Abstract TP303: Gender Differences in the Use of Early Do-Not-Resuscitate Orders after Intracerebral Hemorrhage
Background and Purpose: Studies show that women are more likely to receive do-not-resuscitate (DNR) orders after acute medical illnesses than men. However, the gender differences in the use of early (<24 hours of presentation) DNR order after acute intracerebral hemorrhage (ICH) has not been described.
Methods: We conducted a retrospective study of consecutive patients hospitalized for acute ICH at a tertiary stroke center between 2006 and 2010. Unadjusted and multivariable logistic regression analyses were used to test for associations between female gender and early DNR orders (<24 hours of presentation).
Results: A total of 373 consecutive ICH patients without pre-existing DNR orders (NHPI 19%, Asians 62%, non-Hispanic whites 15% and other 4%) were studied. Unadjusted analysis showed that women were more likely to receive early DNR orders compared to men (odds ratio 2.26, 95% CI 1.37 to 3.72). In the fully adjusted model, the independent predictors of early DNR orders were female gender (odds ratio 3.21, 95% CI 1.52 to 6.78), age (odds ratio 1.08 per year, 95% CI 1.05 to 1.11), ICH volume (odds ratio 1.02 per cm3, 95% CI 1.01 to 1.03), initial GCS score (odds ratio 0.74 per point, 95% CI 0.66 to 0.82) and whether the patient was transferred from another hospital (odds ratio 0.28, 95% 0.11 to 0.76). When comparing gender-related outcome, mortality was not different between women and men (25% vs. 27%, p = 0.71).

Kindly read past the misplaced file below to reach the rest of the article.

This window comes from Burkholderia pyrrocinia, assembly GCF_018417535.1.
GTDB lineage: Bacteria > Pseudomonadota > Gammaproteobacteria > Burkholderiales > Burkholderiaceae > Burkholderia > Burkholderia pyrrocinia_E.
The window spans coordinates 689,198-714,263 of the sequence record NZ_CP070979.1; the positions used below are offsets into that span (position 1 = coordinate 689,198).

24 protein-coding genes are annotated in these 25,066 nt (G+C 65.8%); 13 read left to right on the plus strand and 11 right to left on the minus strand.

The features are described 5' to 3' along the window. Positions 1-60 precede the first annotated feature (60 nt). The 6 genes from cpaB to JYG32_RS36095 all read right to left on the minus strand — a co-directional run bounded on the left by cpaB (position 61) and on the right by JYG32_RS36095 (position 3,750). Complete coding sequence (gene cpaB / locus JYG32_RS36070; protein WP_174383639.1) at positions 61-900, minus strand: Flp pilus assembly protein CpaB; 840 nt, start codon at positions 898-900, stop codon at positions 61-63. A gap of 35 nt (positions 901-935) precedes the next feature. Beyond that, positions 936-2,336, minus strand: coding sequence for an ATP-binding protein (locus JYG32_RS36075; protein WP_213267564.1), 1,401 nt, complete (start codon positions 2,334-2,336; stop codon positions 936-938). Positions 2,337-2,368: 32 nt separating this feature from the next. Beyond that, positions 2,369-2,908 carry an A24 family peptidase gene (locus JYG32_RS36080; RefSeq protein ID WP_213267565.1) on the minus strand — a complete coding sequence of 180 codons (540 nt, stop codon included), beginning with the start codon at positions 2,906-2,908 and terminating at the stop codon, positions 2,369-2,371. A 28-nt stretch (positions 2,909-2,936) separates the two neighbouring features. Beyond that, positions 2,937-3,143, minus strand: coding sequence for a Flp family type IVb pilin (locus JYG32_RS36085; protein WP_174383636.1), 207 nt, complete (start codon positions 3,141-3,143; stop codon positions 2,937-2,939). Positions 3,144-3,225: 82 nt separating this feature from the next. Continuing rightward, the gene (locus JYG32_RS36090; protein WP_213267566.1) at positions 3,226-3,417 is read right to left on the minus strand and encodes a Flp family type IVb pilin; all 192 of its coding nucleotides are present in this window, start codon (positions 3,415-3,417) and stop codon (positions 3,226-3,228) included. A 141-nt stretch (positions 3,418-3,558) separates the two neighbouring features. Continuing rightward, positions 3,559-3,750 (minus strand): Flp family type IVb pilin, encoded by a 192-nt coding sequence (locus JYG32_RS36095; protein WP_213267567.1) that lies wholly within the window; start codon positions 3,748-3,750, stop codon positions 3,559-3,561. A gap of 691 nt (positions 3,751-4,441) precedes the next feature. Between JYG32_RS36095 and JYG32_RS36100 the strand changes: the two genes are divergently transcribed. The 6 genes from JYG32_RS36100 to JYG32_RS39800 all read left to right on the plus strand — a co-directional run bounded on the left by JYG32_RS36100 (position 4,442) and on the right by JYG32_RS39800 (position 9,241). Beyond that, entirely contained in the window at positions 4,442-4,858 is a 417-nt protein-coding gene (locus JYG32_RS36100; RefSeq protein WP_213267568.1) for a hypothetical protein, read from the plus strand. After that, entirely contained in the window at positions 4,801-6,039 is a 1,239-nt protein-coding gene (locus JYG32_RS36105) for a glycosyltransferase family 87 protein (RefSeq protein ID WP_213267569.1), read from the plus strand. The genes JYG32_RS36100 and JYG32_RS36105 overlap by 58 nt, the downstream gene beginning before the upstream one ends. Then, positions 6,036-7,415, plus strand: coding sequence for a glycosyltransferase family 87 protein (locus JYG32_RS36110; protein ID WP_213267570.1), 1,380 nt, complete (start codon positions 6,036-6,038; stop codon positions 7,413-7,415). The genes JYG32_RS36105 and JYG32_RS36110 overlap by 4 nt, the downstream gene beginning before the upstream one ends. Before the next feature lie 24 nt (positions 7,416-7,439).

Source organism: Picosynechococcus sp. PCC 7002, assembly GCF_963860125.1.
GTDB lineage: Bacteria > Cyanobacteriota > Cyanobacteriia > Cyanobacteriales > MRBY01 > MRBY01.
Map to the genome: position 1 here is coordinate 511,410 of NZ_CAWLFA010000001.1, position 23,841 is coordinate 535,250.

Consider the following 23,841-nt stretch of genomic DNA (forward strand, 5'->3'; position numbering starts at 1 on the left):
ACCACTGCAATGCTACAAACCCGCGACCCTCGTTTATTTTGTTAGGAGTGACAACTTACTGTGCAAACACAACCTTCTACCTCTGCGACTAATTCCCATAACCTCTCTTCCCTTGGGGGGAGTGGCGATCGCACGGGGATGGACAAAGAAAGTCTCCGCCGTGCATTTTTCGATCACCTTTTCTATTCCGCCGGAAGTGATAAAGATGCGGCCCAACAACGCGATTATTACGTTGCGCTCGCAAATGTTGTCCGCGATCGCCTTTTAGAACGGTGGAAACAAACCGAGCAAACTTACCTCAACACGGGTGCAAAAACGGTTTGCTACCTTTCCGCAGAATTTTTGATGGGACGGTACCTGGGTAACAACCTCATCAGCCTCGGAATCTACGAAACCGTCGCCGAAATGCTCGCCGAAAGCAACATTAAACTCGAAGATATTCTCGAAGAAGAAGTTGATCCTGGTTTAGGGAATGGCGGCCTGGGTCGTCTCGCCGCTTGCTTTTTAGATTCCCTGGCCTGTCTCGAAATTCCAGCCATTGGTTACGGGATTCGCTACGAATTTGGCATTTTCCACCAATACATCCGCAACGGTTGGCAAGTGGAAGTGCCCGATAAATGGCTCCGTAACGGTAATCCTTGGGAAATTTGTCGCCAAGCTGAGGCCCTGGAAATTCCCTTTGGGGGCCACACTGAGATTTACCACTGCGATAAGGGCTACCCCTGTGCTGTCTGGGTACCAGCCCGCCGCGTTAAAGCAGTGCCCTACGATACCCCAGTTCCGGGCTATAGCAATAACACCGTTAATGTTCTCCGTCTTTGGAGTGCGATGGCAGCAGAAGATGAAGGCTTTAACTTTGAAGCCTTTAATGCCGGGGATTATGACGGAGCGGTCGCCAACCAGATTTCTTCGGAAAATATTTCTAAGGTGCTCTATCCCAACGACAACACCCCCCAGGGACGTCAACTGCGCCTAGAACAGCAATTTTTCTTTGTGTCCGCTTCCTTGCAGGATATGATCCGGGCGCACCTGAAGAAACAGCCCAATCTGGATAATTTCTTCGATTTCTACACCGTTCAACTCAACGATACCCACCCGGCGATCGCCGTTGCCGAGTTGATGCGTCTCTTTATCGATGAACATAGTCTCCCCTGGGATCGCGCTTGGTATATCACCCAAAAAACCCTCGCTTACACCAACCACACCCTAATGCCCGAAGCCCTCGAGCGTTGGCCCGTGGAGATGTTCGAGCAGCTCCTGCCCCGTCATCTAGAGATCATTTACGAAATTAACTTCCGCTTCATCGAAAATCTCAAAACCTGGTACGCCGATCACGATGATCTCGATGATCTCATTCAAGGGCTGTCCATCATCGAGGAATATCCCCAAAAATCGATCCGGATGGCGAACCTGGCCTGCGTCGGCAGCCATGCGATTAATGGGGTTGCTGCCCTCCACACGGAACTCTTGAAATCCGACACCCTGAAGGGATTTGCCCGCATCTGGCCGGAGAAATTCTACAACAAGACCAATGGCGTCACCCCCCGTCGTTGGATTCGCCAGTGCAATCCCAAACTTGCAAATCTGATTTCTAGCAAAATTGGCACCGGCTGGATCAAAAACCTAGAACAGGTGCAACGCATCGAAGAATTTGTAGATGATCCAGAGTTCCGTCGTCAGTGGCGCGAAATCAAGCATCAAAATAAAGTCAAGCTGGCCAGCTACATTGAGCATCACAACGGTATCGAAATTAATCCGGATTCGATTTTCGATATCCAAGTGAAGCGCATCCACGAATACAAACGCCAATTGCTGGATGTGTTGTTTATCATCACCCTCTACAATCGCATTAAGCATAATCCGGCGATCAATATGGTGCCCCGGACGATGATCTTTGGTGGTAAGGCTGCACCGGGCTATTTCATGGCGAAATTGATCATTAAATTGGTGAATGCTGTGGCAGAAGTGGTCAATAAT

Conclusions: Women are more likely to receive early DNR orders after ICH than men. Further prospective study is needed to determine factors contributing to the gender variation in the use of early DNR order after ICH and whether this variation represents differences in patient preferences or preferences of the surrogate decision-makers.
- © 2012 by American Heart Association, Inc.